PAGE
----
Sunday, October 9, 2011

Sunday afternoon

It is already Sunday afternoon, and it seems that the weekend has flown past. I did not get any varnishing done because of a few stray rain squalls. The wind has been howling for a few days and will likely continue over the next two. I am hoping it will lay down for the sail up the coast on Thursday.

I am gradually getting over the respiratory virus. I am still coughing some and my appetite is negligible. Maybe I am done with being sick for the rest of the winter. I hope so.

For some reason, I had thoughts of the little place that I rented when I was in graduate school. I was in love and living alone. But, C. and I managed to spend our days working together and most of our nights sleeping together. There were parties then--wild and crazy intellectual conversations fueled by drink and marijuana. Some parties were about ten people getting together, while others included all the students, staff and professors. There were great bonfires by the water in winter, while in summer, we swam and played volleyball.

So many of us went on to be professors, federal or state researchers, heads of agencies. We played and worked hard, mostly taking ourselves very seriously. I remember how incensed C. was when she was asked by a dean of a prestigious school to which she had applied for the Ph.D, "Are you coming here to study or will you look for a husband and then leave?" She was one of the few women in the field then. Having to be better than the men was necessary, and there was a lot of bias against women. But she persevered, wrote the Dean to say she would not be coming after she had been accepted, and opted to complete her Ph.D at William and Mary.

I have enormous respect for those who overcome obstacles to achieve their goals. Some days, I miss our impetuous youth when anything seemed possible and nothing seemed too difficult. I remember those days like they were yesterday. Is this what happens when you reach middle age--remembering what it was like back when?


  1. long as you dont live in those are alright...and i have great respect ofr anyone that overcomes the obstacles and biases....

  2. This took me back to our 1st apartment. A 300 sq ft studio, on the second floor of someone's house. We tried to be careful not to wake them when we stumbled in drunk in the middle of the night. We were not often successful.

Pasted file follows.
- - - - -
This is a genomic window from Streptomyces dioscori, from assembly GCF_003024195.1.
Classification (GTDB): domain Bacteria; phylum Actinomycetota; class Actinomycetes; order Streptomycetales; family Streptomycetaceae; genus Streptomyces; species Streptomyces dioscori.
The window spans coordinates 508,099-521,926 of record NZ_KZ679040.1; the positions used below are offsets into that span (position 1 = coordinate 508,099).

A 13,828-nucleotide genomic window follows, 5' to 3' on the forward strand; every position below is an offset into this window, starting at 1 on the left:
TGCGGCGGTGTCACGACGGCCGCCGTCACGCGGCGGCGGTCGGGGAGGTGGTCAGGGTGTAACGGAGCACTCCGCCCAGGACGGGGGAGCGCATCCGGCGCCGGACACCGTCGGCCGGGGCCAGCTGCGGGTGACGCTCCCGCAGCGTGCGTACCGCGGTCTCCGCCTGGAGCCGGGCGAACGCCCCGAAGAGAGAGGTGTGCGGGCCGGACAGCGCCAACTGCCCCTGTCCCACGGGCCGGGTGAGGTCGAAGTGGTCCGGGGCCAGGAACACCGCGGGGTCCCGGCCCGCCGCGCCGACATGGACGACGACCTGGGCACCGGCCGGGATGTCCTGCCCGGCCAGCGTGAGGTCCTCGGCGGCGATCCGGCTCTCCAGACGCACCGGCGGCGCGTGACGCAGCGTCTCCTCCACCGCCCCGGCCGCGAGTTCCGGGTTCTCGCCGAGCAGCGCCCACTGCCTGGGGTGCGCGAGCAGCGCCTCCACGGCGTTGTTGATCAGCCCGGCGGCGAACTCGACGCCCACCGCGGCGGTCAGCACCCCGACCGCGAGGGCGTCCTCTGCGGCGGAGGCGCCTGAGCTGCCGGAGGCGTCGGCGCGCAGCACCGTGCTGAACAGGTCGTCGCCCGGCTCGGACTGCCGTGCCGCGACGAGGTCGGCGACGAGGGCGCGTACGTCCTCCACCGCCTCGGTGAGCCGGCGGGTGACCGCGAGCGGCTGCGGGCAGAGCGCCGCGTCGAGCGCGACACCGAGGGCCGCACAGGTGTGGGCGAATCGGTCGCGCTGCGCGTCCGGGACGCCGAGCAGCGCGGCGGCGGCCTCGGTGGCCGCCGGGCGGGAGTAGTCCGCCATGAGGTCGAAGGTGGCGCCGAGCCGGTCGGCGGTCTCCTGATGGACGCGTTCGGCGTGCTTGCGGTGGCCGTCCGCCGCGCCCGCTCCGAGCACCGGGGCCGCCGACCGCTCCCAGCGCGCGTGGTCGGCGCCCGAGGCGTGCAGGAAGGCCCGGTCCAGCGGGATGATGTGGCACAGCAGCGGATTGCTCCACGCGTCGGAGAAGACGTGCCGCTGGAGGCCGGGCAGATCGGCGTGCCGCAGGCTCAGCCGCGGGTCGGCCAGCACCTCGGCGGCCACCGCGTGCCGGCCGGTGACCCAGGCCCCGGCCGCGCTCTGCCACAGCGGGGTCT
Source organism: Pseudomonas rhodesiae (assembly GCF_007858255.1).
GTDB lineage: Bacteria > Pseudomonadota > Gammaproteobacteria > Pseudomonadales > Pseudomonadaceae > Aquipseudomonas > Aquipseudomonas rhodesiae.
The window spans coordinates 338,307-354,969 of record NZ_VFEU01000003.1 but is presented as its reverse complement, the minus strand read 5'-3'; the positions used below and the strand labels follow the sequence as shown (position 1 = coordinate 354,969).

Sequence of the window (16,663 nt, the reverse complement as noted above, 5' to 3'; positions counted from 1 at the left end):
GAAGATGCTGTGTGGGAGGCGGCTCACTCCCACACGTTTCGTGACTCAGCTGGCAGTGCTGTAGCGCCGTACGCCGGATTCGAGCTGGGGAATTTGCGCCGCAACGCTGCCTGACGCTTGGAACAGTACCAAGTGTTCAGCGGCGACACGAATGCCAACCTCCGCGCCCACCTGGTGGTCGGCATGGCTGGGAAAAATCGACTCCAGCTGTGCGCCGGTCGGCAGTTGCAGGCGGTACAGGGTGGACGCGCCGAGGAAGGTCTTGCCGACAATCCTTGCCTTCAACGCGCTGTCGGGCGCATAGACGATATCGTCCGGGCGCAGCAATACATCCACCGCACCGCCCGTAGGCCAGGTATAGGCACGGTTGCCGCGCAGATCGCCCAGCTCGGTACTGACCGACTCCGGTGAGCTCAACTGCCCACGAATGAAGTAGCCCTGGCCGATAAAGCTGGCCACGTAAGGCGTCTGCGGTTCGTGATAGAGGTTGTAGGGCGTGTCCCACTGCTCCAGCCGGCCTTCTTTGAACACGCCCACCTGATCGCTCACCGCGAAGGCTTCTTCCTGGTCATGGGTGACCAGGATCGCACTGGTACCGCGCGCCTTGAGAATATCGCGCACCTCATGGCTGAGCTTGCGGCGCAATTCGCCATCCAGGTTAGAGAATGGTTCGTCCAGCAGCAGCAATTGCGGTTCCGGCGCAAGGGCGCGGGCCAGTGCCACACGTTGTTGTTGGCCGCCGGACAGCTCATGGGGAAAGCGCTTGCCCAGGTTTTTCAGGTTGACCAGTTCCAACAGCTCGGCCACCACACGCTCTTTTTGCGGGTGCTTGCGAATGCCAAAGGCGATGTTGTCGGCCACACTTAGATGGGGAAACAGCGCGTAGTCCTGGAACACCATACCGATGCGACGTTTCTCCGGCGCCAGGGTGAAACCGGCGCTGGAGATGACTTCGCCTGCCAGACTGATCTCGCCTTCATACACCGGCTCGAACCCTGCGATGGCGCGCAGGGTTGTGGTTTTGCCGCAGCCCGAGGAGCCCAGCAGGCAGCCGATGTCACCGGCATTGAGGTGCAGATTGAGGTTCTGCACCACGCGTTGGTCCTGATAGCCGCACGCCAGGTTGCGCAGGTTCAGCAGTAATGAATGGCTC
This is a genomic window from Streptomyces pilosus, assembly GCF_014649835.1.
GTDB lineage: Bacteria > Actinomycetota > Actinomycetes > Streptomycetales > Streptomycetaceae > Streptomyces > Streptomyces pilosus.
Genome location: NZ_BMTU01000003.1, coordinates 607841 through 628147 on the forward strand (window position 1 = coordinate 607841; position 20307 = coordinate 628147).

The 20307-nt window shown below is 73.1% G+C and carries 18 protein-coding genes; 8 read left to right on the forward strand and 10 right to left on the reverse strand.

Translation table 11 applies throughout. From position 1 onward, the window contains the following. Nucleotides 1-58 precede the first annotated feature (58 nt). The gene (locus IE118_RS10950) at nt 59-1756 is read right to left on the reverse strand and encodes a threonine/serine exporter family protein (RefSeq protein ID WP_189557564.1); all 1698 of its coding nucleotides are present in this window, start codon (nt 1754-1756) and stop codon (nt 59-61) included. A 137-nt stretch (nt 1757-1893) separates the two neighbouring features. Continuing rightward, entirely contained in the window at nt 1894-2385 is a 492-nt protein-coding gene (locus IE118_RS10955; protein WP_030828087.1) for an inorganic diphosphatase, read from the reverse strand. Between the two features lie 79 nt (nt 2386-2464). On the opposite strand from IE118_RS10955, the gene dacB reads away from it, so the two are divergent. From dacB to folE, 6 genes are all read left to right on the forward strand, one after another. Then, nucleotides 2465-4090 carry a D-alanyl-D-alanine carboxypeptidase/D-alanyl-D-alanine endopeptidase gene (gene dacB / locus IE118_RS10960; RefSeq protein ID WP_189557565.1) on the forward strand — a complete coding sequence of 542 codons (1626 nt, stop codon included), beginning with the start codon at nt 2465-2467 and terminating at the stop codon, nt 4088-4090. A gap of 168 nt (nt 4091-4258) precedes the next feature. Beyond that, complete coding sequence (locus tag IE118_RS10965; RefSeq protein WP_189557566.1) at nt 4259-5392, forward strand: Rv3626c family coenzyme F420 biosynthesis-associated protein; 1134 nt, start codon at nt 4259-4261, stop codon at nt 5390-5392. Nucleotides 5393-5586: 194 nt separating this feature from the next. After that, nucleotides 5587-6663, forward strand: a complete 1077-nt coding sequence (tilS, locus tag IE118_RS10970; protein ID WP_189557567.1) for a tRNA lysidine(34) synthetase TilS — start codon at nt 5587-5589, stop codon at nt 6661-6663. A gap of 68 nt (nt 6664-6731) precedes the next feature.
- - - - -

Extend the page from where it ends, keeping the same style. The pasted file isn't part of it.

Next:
3. Syd, experience is showing me that the older I get, the more "back whens" there are!

    I agree with Brian, stay busy--as you do also!--and there's no time to live in the past.

  4. I wonder if memories do get more vivid or accessible as we get older Syd -- I sometimes look back because it has to do with understanding my own history in terms of alcoholism, but sometimes I am just struck by a stray memory -- not too much nostalgia there.

    Kudos to C for being a fighter.

  5. Yes it is. I think we imagine that we looked better in our clothes too. What great fun you had!

  6. My husband is working on his dissertation now. He's old, he's tired and torn between wanting to retire from his job or keep working. He's torn between fixing the house (Irene) or writing. I wish he'd done this when he was younger and had more energy. Thank goodness we no longer take ourselves so seriously and the drunken parties are very few and FAR in between. :)

  7. I remember when women had to work twice as hard to be taken seriously. Now they work when they feel like it and demand to be catered to. It is hard to watch... I feel like I sacrificed a lot to earn what they are throwing away.

  8. I think I've been so busy dealing with other people's crisises that I haven't had a chance to have one of my own.

    I wouldn't know how to begin to have a mid-life crisis.

    I've always been the "good girl, the good wife, the good ...."

  9. gosh, Syd. i'm just now finding out i can actually DO things. and have dreams. i'm 47 in two weeks. i hope middle-age isn't just about "remembering when." :)


Let me know what you think. I like reading what you have to say.